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Total Revenue for the 35,000-plus Hotel Rooms in Downtown Chicago Plunged 25%
 During First Four Months of 2009 Compared with the Same Period Last Year

By Mary Ellen Podmolik, Chicago TribuneMcClatchy-Tribune Regional News

June 8, 2009 --The Wit, a boutique hotel that opened in the Loop last month, seeks to impart a playful, chic sense of humor on its guests. For local hoteliers, though, there isn't much to smile about.

Hotel occupancy and average daily room rates have posted double-digit percentage drops over the first four months of this year compared with the same time last year.

The decline is to be expected, given that consumers have pulled back discretionary spending and tourism is down nationally. The catch locally, though, is that the numbers are unlikely to improve as the summer travel season gets under way and consumer confidence improves, because the law of supply and demand is off kilter. Despite demand being down, the city's supply of hotel rooms is on the way up.

The opening of four new hotels, plus rooms that will join the inventory at Trump International Hotel & Tower, will add 989 rooms to the downtown Chicago market this year.

Mark Eble, Midwest vice president of hotel consultant PFK Consulting, predicts that in the greater Chicago area the revenue per available room, a critical industry benchmark, will be down 18 percent this year.

"The hole that we're in now is one of the worst that anybody alive has seen, but Chicago is not as bad as many other cities," Eble said. "Cleveland and Detroit would love to have Chicago's worst day."

Existing hotels are offering sizable discounts in a bid to entice visitors to sleep at their properties rather than a competitor's. In April alone, the average room rate in downtown Chicago hotels was about $162 a night, 23 percent less than the roughly $210 per night guests paid during April 2008, according to data from Smith Travel Research Inc.

As a result, total revenue for the 35,000-plus rooms in downtown Chicago has plunged 25 percent year to date.

"If you have the confidence to travel, there are bargains to be had all across the board from the top-of-the-line luxury hotels, but saving 30 percent on a $500 room is different than saving 20 percent on an $80 room," said Chicago hospitality consultant Ted Mandigo. "It gives people that might have traveled to the three-star [hotel] the opportunity to experience the four- and five-star service."

The newest entrants in the market are feeling the pressure. Marketing budgets have been increased, local residents are being invited to sample restaurant menus, and employee work schedules have been made more flexible. While new hotels typically offer special introductory rates to attract business, the newcomers are quoting rates lower than those in the financial projections made to lenders that helped them secure funding two to three years ago when tourism was hot.

"It's a cyclical industry, and we're in a down market," said David Pisor, founder and chief executive of Elysian, which opens July 15 on Walton Street near State Street. "In some ways it's an advantage because you open leaner and more hungry."

At The Wit, ECD Co. President Scott Greenberg concedes his introductory rates are $30 lower than he originally planned, the menus at the three restaurants have been made more value-oriented, and he has opted not to market the 60 hotel condos in the $100 million property at State and Lake Streets. Still, he said he plans to "prove a lot of doomsayers wrong that you can't build a new hotel in the Loop."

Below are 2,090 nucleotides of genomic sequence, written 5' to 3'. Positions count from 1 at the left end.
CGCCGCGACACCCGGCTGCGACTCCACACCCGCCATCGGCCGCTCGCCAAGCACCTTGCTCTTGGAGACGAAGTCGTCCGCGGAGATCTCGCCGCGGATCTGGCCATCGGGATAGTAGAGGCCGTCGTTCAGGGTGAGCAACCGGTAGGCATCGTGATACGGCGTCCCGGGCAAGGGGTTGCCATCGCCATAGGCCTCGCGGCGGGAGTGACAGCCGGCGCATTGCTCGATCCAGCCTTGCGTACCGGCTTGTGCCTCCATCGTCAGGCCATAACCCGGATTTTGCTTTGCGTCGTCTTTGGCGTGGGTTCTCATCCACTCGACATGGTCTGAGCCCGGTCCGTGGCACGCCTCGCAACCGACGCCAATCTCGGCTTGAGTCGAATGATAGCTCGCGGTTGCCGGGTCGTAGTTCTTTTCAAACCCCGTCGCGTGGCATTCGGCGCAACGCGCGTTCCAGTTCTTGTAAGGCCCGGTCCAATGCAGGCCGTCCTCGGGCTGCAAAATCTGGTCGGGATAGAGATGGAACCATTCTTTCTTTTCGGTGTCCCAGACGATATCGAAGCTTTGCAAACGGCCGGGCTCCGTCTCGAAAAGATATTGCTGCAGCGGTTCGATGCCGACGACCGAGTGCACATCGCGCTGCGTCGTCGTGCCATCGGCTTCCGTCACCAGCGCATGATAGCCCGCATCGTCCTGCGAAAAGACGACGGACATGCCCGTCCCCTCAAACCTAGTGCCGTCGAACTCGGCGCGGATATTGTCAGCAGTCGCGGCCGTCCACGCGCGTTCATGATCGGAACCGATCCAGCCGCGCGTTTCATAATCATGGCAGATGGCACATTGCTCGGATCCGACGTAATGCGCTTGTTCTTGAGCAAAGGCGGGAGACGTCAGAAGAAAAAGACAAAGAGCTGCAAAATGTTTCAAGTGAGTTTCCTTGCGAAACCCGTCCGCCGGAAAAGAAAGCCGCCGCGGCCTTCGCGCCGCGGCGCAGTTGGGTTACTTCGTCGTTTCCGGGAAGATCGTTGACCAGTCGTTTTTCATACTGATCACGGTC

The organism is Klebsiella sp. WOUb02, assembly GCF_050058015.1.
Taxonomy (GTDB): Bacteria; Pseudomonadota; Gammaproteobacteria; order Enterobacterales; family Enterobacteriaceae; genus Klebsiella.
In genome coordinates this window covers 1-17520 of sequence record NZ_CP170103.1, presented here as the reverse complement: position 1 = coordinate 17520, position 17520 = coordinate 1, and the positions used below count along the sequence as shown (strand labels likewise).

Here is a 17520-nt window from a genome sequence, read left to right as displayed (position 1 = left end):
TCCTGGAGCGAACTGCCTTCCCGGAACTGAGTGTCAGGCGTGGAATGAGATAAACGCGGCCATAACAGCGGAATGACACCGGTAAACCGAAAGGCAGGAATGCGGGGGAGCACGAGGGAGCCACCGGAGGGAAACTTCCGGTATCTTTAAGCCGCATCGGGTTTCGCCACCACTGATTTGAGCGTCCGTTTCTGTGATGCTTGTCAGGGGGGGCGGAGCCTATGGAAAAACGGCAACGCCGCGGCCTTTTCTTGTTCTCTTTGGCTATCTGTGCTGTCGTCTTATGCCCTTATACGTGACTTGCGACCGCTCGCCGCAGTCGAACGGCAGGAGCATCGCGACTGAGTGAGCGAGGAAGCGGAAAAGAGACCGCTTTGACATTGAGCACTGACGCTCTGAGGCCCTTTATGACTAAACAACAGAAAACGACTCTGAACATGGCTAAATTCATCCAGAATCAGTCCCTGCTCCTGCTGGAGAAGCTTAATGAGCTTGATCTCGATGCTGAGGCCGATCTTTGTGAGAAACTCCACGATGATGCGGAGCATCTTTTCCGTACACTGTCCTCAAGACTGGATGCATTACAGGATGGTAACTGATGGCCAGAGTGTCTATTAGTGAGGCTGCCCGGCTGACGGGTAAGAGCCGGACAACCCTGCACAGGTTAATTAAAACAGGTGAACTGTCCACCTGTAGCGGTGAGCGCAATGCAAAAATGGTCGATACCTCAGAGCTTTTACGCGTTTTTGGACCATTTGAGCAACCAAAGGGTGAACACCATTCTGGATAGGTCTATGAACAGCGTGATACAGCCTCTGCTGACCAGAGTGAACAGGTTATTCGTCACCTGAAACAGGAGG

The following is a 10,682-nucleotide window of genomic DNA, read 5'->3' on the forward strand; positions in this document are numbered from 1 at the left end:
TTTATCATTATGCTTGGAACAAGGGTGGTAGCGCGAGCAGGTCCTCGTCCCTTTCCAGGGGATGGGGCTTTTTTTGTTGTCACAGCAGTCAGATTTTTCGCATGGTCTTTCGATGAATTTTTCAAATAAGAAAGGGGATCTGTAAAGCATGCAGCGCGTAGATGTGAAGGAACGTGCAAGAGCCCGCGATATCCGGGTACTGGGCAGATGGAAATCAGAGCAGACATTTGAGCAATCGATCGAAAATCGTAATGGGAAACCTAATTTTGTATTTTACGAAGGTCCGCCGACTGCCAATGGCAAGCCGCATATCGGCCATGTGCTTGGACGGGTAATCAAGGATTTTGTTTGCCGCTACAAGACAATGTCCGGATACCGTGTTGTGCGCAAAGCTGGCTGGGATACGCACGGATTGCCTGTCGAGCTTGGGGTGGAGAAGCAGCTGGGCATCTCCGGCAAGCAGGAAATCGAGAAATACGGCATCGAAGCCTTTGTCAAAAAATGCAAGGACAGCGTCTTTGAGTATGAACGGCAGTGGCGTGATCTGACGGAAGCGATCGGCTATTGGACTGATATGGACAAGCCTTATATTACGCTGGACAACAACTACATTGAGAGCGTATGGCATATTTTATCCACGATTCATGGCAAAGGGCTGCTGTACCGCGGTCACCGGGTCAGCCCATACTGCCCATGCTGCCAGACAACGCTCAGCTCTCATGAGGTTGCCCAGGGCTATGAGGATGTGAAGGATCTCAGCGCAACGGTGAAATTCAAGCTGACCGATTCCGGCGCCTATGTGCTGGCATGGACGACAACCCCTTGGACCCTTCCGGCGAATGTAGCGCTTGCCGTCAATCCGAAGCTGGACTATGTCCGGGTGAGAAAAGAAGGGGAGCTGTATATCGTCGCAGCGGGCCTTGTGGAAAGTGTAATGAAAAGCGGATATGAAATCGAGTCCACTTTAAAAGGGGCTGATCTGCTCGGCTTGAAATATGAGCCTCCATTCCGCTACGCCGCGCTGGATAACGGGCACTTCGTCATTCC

Part of the reason for Greenberg's optimism is that he has time on his side. Two years ago, when he negotiated the $82 million construction loan with Capmark Finance Inc., he got an additional four years to pay it off. "Sometimes it's better to be lucky than smart, and this is one of those times," Greenberg said. "We pushed for four more years of term, and who knew?"

The two other new names downtown are LaQuinta Inns & Suites, which opened at Madison and Franklin Streets last month, and Hotel Felix, which markets itself as an eco-friendly boutique hotel that opened in March near Huron and Clark Streets.

"We are ahead of budget, in rate and occupancy, which I'm frankly flabbergasted by in this environment," said John Rutledge, president and CEO of Hotel Felix owner Oxford Capital Group LLC. "That doesn't mean there are as many people showing up or spending as much money or staying as long, because that's not the case."

Rutledge partly attributes the early success to the fact that Hotel Felix was a rehab of Hotel Wacker, bought in December 2007 at 40 percent of the replacement cost and financed with "plenty of cushion."

"We wouldn't do this kind of deal now, but we're glad we did this deal," he said.

Meanwhile, Rutledge has pushed off the redevelopment of 13 floors of the IBM Building on Wabash Avenue into a hotel. Likewise, Greenberg has no immediate plans, or financing, to push forward with Aloft Millennium Park at Balbo Avenue and Wabash and Aloft Lincolnshire.

Such delays, and there are plenty, are the silver lining to the predicament the market finds itself in.

Two years ago there was a laundry list of hotel projects planned for Chicago. Those plans have since been scuttled or mothballed until the market improves and financing becomes available.

The most visible sign of the market's seizing is the Shangri-La, whose unfinished shell sits at Wacker Drive and Clark. Had that and other properties continued, the glut of rooms would have been worse, delaying any rebound.

"There's stuff on drawing boards, but the drawing boards have been put in dusty closets," Greenberg said.

mepodmolik@tribune.com

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Copyright (c) 2009, Chicago Tribune

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